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The Tribulations and Triumph
Reverend John Lothrop

John Lothrop home.jpg (68105 bytes)

     John Lothrop, Sr. was twice a seventh great grandfather of Winfield Dyer Gallup, once through Thomas, a child by his first wife, and once through John, Jr., a child by his second wife. (It is interesting to note here that Rev. John had a child named John, Jr. by each of his wives and both of these children lived to adulthood – A rather confusing thing for genealogical researchers.). "Lothropp" was the form in which Rev. John wrote his name but his descendents were not consistent in their spelling. All his sons omitted the final p. His son Samuel sometimes wrote his name Lathrop, and many of his descendants in Connecticut and Western Massachusetts so spell the name. In the records we find the name written Lathropp, Lothrop, Lathrop, Laythrop, Lowthrop, and Lawthrop. In Wood's Fasti the name is written Lathrop and Lowthrope. Genealogists Calamy, Neal, Crosley, Winthrop and Prince, write the name Lathrop. Since Rev. John’s children used the spelling "Lothrop", that is what is used in this compilation for the sake of consistency.
     At this point of research no primary source for the English birthplace of John Lothrop has been found. In fact, the birthplaces for many of these early Lothrop's and their spouses have been reported in widely separated places, e.g., the counties of Leicestershire, Kent, Yorkshire, Staffordshire and Greater London (Middlesex) which is uncustomery for the times. Usually, families of the same name which are closely related, and that of their spouses as well, will be found in the same county or neighboring ones. More research needs to be done here.
     John’s first wife was Hannah Howse, of Eastwell, Kent County, England, their marriage license having been issued in Canterbury, October 10, 1610. She died in England about 1633. She was the mother of the eight older children. He married his second wife, Anne Hammond, in Scituate, MA and by her had another six children. She died in Barnstable, MA, February 25, 1688.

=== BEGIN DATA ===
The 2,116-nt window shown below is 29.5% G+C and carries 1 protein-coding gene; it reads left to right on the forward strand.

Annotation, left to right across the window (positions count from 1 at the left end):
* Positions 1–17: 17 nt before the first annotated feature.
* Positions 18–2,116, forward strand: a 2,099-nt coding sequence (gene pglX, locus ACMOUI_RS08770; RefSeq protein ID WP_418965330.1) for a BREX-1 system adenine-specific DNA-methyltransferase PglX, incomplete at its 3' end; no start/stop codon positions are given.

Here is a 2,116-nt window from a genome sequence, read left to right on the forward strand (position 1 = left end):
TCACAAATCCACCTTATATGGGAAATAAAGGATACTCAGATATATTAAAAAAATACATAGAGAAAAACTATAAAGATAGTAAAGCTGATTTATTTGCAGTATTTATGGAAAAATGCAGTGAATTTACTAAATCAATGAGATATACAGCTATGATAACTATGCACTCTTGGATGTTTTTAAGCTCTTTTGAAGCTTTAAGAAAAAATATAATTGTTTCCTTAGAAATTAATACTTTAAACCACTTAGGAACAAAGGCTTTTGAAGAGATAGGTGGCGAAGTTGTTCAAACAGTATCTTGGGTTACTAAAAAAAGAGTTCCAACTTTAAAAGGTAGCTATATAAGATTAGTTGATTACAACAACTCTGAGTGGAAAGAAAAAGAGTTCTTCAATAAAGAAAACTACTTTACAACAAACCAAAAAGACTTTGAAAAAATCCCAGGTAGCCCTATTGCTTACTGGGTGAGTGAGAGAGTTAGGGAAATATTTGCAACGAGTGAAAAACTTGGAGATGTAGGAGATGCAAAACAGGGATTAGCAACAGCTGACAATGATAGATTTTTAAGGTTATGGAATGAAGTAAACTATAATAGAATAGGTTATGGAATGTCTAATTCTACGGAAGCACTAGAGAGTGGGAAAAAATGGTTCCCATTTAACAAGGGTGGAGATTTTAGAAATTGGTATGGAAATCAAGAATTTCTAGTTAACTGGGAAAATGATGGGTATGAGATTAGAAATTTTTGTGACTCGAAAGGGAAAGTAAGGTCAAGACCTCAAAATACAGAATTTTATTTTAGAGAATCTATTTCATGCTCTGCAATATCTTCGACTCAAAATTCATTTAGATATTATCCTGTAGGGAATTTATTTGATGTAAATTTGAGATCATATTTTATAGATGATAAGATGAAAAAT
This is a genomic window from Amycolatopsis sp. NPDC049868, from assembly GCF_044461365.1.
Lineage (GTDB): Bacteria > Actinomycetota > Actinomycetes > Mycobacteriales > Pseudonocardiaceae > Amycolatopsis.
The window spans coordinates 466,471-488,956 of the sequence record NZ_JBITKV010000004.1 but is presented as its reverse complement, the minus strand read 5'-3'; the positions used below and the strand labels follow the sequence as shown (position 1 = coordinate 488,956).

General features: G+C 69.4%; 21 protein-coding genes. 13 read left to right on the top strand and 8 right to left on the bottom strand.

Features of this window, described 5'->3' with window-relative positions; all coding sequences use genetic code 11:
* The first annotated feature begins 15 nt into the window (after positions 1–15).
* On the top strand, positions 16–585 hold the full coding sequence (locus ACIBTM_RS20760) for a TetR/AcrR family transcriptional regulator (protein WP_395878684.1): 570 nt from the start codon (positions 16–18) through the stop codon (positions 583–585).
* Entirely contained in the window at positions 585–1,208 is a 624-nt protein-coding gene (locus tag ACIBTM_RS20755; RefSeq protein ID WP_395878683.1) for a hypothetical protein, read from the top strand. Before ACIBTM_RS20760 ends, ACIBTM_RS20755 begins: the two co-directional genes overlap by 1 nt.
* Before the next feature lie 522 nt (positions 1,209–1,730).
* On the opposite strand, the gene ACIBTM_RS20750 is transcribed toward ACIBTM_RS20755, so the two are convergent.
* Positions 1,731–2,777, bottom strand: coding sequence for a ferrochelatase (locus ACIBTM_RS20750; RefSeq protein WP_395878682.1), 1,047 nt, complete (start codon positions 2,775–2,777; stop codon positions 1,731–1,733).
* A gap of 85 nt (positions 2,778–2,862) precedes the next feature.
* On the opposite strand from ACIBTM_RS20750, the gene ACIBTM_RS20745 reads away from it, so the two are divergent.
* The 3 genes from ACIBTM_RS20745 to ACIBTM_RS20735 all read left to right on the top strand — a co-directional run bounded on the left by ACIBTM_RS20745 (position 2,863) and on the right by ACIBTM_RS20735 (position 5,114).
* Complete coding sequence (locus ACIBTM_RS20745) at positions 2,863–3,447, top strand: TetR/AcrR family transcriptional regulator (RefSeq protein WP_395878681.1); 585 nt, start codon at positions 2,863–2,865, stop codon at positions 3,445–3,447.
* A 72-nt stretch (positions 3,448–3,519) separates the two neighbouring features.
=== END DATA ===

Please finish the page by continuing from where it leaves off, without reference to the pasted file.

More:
The following is a compilation and merging of various biographies to be found on this famous man. It should be especially interesting to those who attend the Congregational Church but his life is an example to anyone who believes that the measure of a person is taken by the depth of their dedication to moral principles.

John Lothrop’s Origins, Education and Early Work ---
Baptized in Yorkshire, England, on December 20, 1584, he was the son of Thomas Lothrop of Cherry Burton who had twenty-two children, and grandson of John Lowthorpe of Lowthorpe, Yorkshire, England.
     Of the early life of Mr. Lothrop little more is known. The Rev. Dr. John Lothrop, late of Boston, in a memoir published in the first volume of the second series of the Mass. Historical Society's publications, says that there is "no doubt that Oxford was the place of Mr. Lothrop's public education." He refers to Wood's 'Athenoe et Fasti Oxonienses, published in 1691, as his authority. Wood professes to record the names of those "who have been admitted to one of two academic degree of degrees, in the ancient and most famous university of Oxford." He names "Mr. John Lothrop" not however in the list of those educated at that university. It is the opinion of the great genealogist Savage, who gave considerable attention to this subject and examined the records of several of the colleges, that tradition is the authority for the statement that Mr. Lothrop was educated at Oxford. Deane, in his history of Scituate, states that Mr. Lothrop was educated at Oxford. He relied on Dr. Lothrop as his authority, who evidently mistakes the meaning of the passage in Wood's Fasti. John matriculated at Queens College, Cambridge in 1601. He received his Bachelor of Arts degree in 1605 and, in 1607, on his twenty-third birthday, John was ordained a deacon by the Bishop of Lincoln and began service for the Church of England as a curate of Bennington, Hertfordshire. By 1609 he had received his Master of Arts degree and he was admitted as the perpetual curate in charge of the Edgerton Church in Kent, a parish of the Established Church four miles east of Eastwell and forty-eight miles southeast of London. This was the second and last parish in which he officiated for the Anglican Church.